Some industries and roles may offer commission to employees on top of a wage or salary to encourage performance. If intending to engage an individual on a commission-only basis, employers should be aware that employees must still be paid the minimum wage.
Commission is a form of pay given to an employee after they complete a task or reach a target. Generally used as an incentive in sales-based roles, commission can be offered in a variety of situations. Commission payments are typically calculated based on a percentage of the sale or transaction value.
Commission pay can be highly motivating for those in sales and marketing, particularly salespeople. Giving employees an incentive to perform better can greatly increase sales and productivity for the business. Commission payments also mean employers do not have to pay under-performing staff the same as their more productive counterparts.
Commonly, employees are offered commission on top of a base salary, and the percentage of the sale or transaction value is small. However, it is possible to engage employees on a commission only basis, where the commission per sale or target is usually much higher. When engaging employees in this way, there are a number of considerations employers should be aware of, such as minimum wage obligations and compliance to zero-hour contract legislation.
In cases where employees are paid commission only and will not receive an hourly wage or annual salary, they must still be paid at least the minimum wage. This means an employer cannot underpay an employee for the hours they worked, even if they have not met the sales goals or targets.
At the other end of the spectrum, commission can be capped at a certain amount, allowing employers to have control over the maximum amount they will pay. This should be agreed between employer and employee in a registered agreement.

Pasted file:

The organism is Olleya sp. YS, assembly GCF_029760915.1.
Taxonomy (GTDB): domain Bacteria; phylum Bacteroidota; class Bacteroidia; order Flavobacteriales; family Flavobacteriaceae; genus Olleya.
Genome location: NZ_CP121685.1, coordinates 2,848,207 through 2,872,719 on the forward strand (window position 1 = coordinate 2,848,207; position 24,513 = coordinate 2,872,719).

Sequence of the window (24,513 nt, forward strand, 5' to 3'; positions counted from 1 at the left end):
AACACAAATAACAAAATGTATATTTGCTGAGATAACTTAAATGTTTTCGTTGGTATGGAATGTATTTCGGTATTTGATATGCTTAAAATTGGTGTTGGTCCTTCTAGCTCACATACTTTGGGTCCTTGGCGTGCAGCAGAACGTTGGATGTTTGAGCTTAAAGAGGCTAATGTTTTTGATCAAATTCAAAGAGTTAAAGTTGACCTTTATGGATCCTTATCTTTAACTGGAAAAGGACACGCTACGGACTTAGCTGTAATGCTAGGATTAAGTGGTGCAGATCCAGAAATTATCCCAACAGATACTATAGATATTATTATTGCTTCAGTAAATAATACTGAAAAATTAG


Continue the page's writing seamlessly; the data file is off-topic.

An amendment to the Employment Relations Act in 2016 was introduced to remove zero-hour contracts. Where commission based employees were previously engaged on zero hour contracts, employers must now ensure they comply with the new legislation. As it relates to commission based work, the amendment outlines that:
This means that while it is legal to employ individuals on a commission only basis, employers must not request that staff are available for specific periods of time, unless there is financial compensation for this time. For example, if an employer requests that a commission-only salesperson is on standby all day, but only attends a short period of actual work, the employer must ensure that the employee receives at least the minimum wage for the whole day’s work, regardless of whether the employee earns commission that day.
The rules of commission payment can be negotiated between employer and employee. These guidelines must be set out in a registered agreement and signed by the employee.
The employee must understand the rules of this agreement including the definition of commission, how the commission pay is calculated, what the pay rate per commission is, and if they receive an hourly wage or salary, as well as when commission payments will be made.
For assistance on managing commission-based employees, call Employsure on 0800 675 700.